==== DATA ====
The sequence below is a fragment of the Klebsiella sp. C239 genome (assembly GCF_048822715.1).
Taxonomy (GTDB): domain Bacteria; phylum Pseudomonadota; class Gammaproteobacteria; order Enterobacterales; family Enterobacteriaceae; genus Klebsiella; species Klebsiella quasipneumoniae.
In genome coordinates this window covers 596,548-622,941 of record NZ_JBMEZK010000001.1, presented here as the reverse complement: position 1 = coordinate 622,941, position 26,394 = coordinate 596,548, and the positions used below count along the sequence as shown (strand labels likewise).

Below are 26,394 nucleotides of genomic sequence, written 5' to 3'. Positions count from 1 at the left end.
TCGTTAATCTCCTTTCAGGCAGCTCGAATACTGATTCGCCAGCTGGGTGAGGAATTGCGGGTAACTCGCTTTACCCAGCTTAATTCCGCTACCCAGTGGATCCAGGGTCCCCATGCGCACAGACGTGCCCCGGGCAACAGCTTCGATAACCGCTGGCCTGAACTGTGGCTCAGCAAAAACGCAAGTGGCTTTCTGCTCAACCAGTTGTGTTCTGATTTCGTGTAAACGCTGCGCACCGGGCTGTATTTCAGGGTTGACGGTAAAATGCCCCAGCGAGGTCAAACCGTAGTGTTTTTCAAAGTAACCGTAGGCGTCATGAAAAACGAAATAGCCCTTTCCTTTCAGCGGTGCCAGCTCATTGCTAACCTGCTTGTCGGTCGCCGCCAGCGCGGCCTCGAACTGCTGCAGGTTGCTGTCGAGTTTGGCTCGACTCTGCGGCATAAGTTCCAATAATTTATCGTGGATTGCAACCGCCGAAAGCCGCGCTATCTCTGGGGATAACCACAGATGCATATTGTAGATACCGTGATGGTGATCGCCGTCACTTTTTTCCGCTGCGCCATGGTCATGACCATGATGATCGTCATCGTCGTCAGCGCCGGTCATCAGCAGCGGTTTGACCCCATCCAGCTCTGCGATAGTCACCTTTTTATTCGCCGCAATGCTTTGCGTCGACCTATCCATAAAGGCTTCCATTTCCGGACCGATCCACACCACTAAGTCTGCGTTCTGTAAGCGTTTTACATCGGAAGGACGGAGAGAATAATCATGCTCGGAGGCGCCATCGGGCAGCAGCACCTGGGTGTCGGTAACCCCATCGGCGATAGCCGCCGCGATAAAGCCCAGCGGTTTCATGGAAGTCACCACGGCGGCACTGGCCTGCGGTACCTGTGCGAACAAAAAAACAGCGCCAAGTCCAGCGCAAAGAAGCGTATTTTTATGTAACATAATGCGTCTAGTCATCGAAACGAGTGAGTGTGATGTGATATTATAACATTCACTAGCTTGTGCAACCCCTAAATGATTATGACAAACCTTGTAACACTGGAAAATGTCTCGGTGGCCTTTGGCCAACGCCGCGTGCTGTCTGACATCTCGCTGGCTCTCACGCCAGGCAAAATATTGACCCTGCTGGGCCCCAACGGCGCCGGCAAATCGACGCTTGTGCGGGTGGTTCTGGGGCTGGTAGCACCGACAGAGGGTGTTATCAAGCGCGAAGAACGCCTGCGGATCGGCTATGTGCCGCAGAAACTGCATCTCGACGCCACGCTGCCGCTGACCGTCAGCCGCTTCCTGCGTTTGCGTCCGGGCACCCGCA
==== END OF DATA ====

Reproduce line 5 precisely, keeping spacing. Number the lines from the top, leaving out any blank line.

TCGTTAATCTCCTTTCAGGCAGCTCGAATACTGATTCGCCAGCTGGGTGAGGAATTGCGGGTAACTCGCTTTACCCAGCTTAATTCCGCTACCCAGTGGATCCAGGGTCCCCATGCGCACAGACGTGCCCCGGGCAACAGCTTCGATAACCGCTGGCCTGAACTGTGGCTCAGCAAAAACGCAAGTGGCTTTCTGCTCAACCAGTTGTGTTCTGATTTCGTGTAAACGCTGCGCACCGGGCTGTATTTCAGGGTTGACGGTAAAATGCCCCAGCGAGGTCAAACCGTAGTGTTTTTCAAAGTAACCGTAGGCGTCATGAAAAACGAAATAGCCCTTTCCTTTCAGCGGTGCCAGCTCATTGCTAACCTGCTTGTCGGTCGCCGCCAGCGCGGCCTCGAACTGCTGCAGGTTGCTGTCGAGTTTGGCTCGACTCTGCGGCATAAGTTCCAATAATTTATCGTGGATTGCAACCGCCGAAAGCCGCGCTATCTCTGGGGATAACCACAGATGCATATTGTAGATACCGTGATGGTGATCGCCGTCACTTTTTTCCGCTGCGCCATGGTCATGACCATGATGATCGTCATCGTCGTCAGCGCCGGTCATCAGCAGCGGTTTGACCCCATCCAGCTCTGCGATAGTCACCTTTTTATTCGCCGCAATGCTTTGCGTCGACCTATCCATAAAGGCTTCCATTTCCGGACCGATCCACACCACTAAGTCTGCGTTCTGTAAGCGTTTTACATCGGAAGGACGGAGAGAATAATCATGCTCGGAGGCGCCATCGGGCAGCAGCACCTGGGTGTCGGTAACCCCATCGGCGATAGCCGCCGCGATAAAGCCCAGCGGTTTCATGGAAGTCACCACGGCGGCACTGGCCTGCGGTACCTGTGCGAACAAAAAAACAGCGCCAAGTCCAGCGCAAAGAAGCGTATTTTTATGTAACATAATGCGTCTAGTCATCGAAACGAGTGAGTGTGATGTGATATTATAACATTCACTAGCTTGTGCAACCCCTAAATGATTATGACAAACCTTGTAACACTGGAAAATGTCTCGGTGGCCTTTGGCCAACGCCGCGTGCTGTCTGACATCTCGCTGGCTCTCACGCCAGGCAAAATATTGACCCTGCTGGGCCCCAACGGCGCCGGCAAATCGACGCTTGTGCGGGTGGTTCTGGGGCTGGTAGCACCGACAGAGGGTGTTATCAAGCGCGAAGAACGCCTGCGGATCGGCTATGTGCCGCAGAAACTGCATCTCGACGCCACGCTGCCGCTGACCGTCAGCCGCTTCCTGCGTTTGCGTCCGGGCACCCGCA